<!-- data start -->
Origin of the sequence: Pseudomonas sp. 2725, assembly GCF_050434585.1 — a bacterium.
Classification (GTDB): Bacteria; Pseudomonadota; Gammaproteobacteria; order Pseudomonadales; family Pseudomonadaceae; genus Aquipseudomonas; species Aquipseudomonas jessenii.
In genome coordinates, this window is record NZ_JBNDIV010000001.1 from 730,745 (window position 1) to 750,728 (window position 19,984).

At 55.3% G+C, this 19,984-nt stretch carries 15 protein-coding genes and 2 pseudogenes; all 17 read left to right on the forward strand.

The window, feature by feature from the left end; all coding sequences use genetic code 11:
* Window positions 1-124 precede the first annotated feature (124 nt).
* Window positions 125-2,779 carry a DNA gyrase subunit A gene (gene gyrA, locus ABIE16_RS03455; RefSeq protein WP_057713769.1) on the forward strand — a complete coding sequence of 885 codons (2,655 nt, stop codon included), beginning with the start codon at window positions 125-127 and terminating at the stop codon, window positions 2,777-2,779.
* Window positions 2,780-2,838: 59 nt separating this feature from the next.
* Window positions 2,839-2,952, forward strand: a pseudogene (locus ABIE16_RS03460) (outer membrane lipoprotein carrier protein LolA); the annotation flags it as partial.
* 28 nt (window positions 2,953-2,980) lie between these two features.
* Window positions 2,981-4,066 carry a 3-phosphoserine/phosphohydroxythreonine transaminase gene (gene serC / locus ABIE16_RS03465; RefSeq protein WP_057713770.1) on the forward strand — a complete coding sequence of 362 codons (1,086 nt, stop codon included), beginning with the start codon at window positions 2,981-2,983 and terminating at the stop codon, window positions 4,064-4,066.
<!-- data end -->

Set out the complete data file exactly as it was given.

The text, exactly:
Origin of the sequence: Pseudomonas sp. 2725, assembly GCF_050434585.1 — a bacterium.
Classification (GTDB): Bacteria; Pseudomonadota; Gammaproteobacteria; order Pseudomonadales; family Pseudomonadaceae; genus Aquipseudomonas; species Aquipseudomonas jessenii.
In genome coordinates, this window is record NZ_JBNDIV010000001.1 from 730,745 (window position 1) to 750,728 (window position 19,984).

At 55.3% G+C, this 19,984-nt stretch carries 15 protein-coding genes and 2 pseudogenes; all 17 read left to right on the forward strand.

The window, feature by feature from the left end; all coding sequences use genetic code 11:
* Window positions 1-124 precede the first annotated feature (124 nt).
* Window positions 125-2,779 carry a DNA gyrase subunit A gene (gene gyrA, locus ABIE16_RS03455; RefSeq protein WP_057713769.1) on the forward strand — a complete coding sequence of 885 codons (2,655 nt, stop codon included), beginning with the start codon at window positions 125-127 and terminating at the stop codon, window positions 2,777-2,779.
* Window positions 2,780-2,838: 59 nt separating this feature from the next.
* Window positions 2,839-2,952, forward strand: a pseudogene (locus ABIE16_RS03460) (outer membrane lipoprotein carrier protein LolA); the annotation flags it as partial.
* 28 nt (window positions 2,953-2,980) lie between these two features.
* Window positions 2,981-4,066 carry a 3-phosphoserine/phosphohydroxythreonine transaminase gene (gene serC / locus ABIE16_RS03465; RefSeq protein WP_057713770.1) on the forward strand — a complete coding sequence of 362 codons (1,086 nt, stop codon included), beginning with the start codon at window positions 2,981-2,983 and terminating at the stop codon, window positions 4,064-4,066.